[Column] Korea shouldn’t be welcoming Japan’s pursuit of counterstrike capabilities

Posted on : 2022-12-09 16:53 KST Modified on : 2022-12-09 16:53 KST
The rise of Japan as a military power could have destabilizing effects for the entire region
President Yoon Suk-yeol of South Korea (left) speaks during a summit with President Joe Biden of the US and Prime Minister Fumio Kishida of Japan in Phnom Penh, Cambodia, on Nov. 13. (Yoon Woon-sik/The Hankyoreh)
President Yoon Suk-yeol of South Korea (left) speaks during a summit with President Joe Biden of the US and Prime Minister Fumio Kishida of Japan in Phnom Penh, Cambodia, on Nov. 13. (Yoon Woon-sik/The Hankyoreh)
By Kim Jong-dae, visiting scholar at Yonsei Institute for North Korean Studies

Japan’s ruling Liberal Democratic Party (LDP) and its junior coalition partner, Komeito (KM), have agreed to pledge to acquire a “counterstrike capability” that shows that they have the power to attack its enemy’s missile bases.

Japan introduced its comprehensive missile defense plan for the first time in 2013, when then-Prime Minister Shinzo Abe declared the right to collective self-defense in the national security strategy, which paved the way for overseas expeditionary operations.

Abe announced in September 2020 that Japan would not just enhance its interception capability to defend itself from missile threats, but also would have the capacity to counter enemy missiles.

Since the phrase “striking enemy bases” could imply that Japan would proceed with preemptive strikes against China or North Korea, the phrase has been changed to “counterstrike capability” under Prime Minister Fumio Kishida’s administration.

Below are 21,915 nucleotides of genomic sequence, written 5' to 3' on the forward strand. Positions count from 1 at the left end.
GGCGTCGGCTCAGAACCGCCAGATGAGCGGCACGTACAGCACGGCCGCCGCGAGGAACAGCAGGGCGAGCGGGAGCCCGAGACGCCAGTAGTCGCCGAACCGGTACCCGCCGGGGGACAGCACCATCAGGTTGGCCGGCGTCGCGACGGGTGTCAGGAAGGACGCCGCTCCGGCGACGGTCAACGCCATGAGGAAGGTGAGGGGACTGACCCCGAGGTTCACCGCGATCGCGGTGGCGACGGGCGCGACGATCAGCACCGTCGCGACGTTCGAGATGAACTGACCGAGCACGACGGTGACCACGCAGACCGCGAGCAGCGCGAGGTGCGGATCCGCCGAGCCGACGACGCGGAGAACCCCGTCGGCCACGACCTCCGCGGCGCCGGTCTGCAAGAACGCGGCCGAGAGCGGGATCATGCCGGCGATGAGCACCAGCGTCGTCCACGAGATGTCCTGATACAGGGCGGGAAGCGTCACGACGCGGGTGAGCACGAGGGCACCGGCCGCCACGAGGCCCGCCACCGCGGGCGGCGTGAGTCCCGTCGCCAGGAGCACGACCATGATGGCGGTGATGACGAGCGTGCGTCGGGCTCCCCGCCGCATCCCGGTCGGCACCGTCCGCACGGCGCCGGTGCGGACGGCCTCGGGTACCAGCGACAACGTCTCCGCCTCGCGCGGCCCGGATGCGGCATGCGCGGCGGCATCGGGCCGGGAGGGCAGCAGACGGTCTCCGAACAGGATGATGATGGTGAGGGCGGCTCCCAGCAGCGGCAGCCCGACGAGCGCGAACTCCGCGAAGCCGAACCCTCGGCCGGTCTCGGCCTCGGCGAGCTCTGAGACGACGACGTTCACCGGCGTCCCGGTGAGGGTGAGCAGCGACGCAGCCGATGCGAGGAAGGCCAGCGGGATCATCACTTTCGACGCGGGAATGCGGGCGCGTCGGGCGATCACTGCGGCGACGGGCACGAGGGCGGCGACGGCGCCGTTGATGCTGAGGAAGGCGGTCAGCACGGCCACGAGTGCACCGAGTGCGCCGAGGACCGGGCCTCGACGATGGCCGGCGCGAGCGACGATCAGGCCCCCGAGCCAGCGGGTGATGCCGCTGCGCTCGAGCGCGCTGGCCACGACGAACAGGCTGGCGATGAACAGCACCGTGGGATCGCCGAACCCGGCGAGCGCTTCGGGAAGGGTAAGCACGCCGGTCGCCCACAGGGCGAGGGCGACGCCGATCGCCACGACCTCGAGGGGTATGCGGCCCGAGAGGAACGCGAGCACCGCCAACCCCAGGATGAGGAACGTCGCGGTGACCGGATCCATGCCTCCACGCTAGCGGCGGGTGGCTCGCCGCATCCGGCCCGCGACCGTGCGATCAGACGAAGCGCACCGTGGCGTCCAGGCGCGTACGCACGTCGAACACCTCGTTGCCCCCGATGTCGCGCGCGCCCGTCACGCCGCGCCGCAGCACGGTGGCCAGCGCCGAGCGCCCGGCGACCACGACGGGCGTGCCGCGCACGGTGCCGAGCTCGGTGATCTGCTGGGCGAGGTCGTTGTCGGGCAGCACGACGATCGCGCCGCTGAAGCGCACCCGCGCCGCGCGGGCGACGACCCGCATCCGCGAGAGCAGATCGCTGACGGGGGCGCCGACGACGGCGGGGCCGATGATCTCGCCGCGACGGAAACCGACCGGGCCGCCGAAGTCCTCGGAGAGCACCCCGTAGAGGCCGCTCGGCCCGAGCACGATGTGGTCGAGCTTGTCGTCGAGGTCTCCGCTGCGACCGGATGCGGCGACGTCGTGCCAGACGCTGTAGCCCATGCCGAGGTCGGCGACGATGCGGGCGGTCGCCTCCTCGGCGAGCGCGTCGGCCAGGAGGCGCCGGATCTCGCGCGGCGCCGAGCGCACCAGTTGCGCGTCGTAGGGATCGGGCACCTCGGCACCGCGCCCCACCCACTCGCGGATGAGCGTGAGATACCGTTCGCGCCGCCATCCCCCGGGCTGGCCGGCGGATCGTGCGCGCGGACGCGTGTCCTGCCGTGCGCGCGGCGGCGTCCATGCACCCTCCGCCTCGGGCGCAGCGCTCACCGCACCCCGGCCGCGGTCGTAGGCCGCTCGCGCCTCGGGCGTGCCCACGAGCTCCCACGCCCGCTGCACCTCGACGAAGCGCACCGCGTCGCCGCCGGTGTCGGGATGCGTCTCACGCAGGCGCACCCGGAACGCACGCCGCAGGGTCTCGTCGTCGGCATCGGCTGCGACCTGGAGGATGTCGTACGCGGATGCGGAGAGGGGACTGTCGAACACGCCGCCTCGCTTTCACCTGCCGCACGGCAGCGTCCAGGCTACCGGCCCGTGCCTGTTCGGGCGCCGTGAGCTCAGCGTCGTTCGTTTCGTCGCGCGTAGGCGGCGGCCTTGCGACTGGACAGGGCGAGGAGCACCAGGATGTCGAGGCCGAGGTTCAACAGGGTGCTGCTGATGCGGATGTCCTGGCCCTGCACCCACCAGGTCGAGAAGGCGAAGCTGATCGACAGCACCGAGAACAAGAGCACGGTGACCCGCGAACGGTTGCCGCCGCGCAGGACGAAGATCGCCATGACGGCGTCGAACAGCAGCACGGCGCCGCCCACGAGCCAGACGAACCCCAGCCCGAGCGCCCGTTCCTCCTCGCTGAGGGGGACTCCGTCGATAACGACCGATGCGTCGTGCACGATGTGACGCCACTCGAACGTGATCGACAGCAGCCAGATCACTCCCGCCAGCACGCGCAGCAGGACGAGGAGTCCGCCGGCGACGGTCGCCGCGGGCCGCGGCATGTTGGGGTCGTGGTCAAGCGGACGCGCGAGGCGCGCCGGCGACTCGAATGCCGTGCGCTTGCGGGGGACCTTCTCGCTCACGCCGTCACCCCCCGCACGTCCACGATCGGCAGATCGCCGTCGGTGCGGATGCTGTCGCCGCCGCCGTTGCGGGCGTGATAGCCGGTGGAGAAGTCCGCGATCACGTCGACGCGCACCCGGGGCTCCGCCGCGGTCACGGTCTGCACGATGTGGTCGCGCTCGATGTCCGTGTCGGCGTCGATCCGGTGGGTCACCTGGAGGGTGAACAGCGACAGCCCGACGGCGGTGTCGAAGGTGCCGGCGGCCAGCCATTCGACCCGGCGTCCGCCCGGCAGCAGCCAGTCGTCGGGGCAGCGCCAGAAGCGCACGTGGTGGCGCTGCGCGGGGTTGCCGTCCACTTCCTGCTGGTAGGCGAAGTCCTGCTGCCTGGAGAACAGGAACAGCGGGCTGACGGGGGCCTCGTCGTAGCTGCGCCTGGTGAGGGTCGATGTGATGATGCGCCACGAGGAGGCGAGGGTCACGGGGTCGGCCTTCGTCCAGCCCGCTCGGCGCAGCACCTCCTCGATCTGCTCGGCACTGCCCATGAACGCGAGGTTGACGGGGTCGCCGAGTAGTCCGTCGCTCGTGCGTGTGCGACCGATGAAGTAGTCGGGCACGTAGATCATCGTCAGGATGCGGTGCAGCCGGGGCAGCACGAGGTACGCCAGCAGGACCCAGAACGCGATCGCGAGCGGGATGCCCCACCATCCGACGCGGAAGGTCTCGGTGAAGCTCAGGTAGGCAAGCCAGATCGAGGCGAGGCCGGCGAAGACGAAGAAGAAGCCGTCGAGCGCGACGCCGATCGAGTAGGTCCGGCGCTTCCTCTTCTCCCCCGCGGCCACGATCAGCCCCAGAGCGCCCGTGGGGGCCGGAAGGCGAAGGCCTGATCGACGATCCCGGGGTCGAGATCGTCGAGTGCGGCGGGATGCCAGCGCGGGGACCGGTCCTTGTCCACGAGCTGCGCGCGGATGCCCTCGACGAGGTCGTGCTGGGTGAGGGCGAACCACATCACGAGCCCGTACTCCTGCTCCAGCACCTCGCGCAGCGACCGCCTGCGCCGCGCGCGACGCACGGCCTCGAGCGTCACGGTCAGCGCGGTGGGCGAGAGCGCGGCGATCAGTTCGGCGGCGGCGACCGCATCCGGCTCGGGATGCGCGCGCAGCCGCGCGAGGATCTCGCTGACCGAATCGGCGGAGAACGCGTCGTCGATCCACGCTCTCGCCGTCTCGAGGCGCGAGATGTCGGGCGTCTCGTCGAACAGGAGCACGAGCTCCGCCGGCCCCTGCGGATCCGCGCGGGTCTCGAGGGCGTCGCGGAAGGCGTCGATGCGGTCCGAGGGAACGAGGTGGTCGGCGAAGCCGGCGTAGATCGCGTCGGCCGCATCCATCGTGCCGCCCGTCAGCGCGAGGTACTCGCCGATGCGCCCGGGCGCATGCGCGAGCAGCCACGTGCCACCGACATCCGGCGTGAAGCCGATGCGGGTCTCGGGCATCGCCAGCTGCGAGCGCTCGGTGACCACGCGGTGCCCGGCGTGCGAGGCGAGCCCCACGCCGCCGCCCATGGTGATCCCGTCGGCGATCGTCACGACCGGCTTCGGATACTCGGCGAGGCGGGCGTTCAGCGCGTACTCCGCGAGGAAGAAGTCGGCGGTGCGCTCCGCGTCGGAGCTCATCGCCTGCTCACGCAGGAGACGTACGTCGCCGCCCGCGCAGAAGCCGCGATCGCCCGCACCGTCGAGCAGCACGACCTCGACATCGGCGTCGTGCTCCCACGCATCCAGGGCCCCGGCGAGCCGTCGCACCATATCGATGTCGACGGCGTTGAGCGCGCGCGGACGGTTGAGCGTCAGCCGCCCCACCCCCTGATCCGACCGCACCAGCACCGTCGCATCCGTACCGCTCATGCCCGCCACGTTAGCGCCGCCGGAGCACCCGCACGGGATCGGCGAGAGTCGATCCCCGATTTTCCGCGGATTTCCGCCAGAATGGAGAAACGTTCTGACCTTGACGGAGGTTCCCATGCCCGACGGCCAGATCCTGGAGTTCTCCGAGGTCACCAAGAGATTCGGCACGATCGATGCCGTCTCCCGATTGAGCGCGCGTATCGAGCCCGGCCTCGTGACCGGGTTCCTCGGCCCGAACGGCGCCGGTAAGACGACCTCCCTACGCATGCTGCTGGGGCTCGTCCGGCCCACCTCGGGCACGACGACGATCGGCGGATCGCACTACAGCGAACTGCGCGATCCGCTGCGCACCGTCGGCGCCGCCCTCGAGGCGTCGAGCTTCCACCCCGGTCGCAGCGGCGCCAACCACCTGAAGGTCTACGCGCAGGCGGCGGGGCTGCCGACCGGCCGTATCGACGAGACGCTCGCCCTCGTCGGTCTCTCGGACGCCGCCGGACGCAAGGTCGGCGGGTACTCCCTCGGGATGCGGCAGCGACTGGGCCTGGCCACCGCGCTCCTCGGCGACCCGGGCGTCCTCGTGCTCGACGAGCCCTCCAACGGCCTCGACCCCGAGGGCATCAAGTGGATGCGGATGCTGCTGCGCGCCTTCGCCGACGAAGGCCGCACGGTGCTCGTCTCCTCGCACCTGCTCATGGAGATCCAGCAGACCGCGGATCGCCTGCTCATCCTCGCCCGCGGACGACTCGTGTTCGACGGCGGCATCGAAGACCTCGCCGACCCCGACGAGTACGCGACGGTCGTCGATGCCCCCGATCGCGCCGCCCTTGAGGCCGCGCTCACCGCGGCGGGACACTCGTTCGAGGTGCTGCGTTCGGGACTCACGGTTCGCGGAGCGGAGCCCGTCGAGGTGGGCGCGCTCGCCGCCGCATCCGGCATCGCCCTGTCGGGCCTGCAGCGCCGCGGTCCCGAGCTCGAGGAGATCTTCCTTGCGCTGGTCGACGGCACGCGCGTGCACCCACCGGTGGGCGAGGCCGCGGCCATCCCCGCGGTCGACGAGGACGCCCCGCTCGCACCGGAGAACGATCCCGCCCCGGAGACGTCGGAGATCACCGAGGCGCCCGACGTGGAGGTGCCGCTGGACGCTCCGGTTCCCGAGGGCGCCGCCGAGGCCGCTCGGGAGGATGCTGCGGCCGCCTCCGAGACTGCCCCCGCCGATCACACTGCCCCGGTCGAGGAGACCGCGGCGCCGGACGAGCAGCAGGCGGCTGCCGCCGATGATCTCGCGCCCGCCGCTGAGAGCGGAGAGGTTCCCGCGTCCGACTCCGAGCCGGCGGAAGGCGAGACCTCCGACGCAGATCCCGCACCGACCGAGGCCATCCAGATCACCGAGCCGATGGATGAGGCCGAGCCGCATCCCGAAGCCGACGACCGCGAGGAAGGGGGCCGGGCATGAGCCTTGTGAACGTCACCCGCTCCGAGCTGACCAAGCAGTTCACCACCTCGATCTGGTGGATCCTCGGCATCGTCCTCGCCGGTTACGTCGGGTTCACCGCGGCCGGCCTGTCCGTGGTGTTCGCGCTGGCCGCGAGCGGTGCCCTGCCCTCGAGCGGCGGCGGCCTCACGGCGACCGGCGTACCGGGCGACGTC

Three policy documents, including Japan’s national security strategy, will be revised this month. They will adopt this “counterstrike capability” as an official policy and draw up detailed plans to possess attack missiles.

According to information obtained so far, Japan will buy 500 Tomahawk cruise missiles from the US, expand the range of surface-to-ship missiles by 1,000 kilometers, deploy high-speed glide weapons for the defense of remote islands, and deploy hypersonic glide vehicles with a maximum range of 3,000 kilometers in the 2030s.

No matter how many missiles there are, they are useless if they cannot find a target. The Japanese government is planning on launching dozens of ultra-small cluster satellites into low Earth orbit to find where China and North Korea will target.

The entire Korean Peninsula will be under both Japan’s surveillance and missile range, a puzzling arrangement.

The concept of Japan’s exclusively defense-oriented policy according to its pacifist constitution has long been clearly defined. For instance, even if it’s necessary for the country’s defense, a preemptive strike on another country is not allowed and an invading enemy attack can only be repulsed by military force on Japanese territory. Given this definition, if an enemy located thousands of kilometers away is attacked with missiles by Japan, this principle would obviously be nullified.

Regarding this issue, the Japanese government will use the logic of collective self-defense, arguing that it would only use its missile attack capabilities at the request of the US, in case of urgent need.